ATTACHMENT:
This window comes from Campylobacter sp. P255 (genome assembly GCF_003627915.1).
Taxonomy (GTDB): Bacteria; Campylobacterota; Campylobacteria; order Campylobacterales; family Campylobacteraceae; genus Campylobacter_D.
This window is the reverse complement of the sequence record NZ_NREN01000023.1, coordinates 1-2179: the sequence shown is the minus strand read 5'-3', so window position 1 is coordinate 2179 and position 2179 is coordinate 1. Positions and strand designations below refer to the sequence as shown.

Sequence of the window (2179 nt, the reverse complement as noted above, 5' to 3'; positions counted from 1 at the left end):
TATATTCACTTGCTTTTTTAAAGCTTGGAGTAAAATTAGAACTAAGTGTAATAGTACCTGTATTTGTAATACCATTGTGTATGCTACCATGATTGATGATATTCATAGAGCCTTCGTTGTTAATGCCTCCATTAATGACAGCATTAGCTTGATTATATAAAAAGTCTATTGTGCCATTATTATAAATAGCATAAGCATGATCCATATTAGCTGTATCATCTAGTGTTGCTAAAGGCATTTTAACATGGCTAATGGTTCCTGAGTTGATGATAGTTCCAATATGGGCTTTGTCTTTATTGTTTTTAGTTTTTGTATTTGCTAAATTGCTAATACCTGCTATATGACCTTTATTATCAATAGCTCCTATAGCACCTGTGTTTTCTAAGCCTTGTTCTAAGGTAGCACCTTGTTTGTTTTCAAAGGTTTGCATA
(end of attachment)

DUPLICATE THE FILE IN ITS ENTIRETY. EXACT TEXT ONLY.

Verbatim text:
This window comes from Campylobacter sp. P255 (genome assembly GCF_003627915.1).
Taxonomy (GTDB): Bacteria; Campylobacterota; Campylobacteria; order Campylobacterales; family Campylobacteraceae; genus Campylobacter_D.
This window is the reverse complement of the sequence record NZ_NREN01000023.1, coordinates 1-2179: the sequence shown is the minus strand read 5'-3', so window position 1 is coordinate 2179 and position 2179 is coordinate 1. Positions and strand designations below refer to the sequence as shown.

Sequence of the window (2179 nt, the reverse complement as noted above, 5' to 3'; positions counted from 1 at the left end):
TATATTCACTTGCTTTTTTAAAGCTTGGAGTAAAATTAGAACTAAGTGTAATAGTACCTGTATTTGTAATACCATTGTGTATGCTACCATGATTGATGATATTCATAGAGCCTTCGTTGTTAATGCCTCCATTAATGACAGCATTAGCTTGATTATATAAAAAGTCTATTGTGCCATTATTATAAATAGCATAAGCATGATCCATATTAGCTGTATCATCTAGTGTTGCTAAAGGCATTTTAACATGGCTAATGGTTCCTGAGTTGATGATAGTTCCAATATGGGCTTTGTCTTTATTGTTTTTAGTTTTTGTATTTGCTAAATTGCTAATACCTGCTATATGACCTTTATTATCAATAGCTCCTATAGCACCTGTGTTTTCTAAGCCTTGTTCTAAGGTAGCACCTTGTTTGTTTTCAAAGGTTTGCATA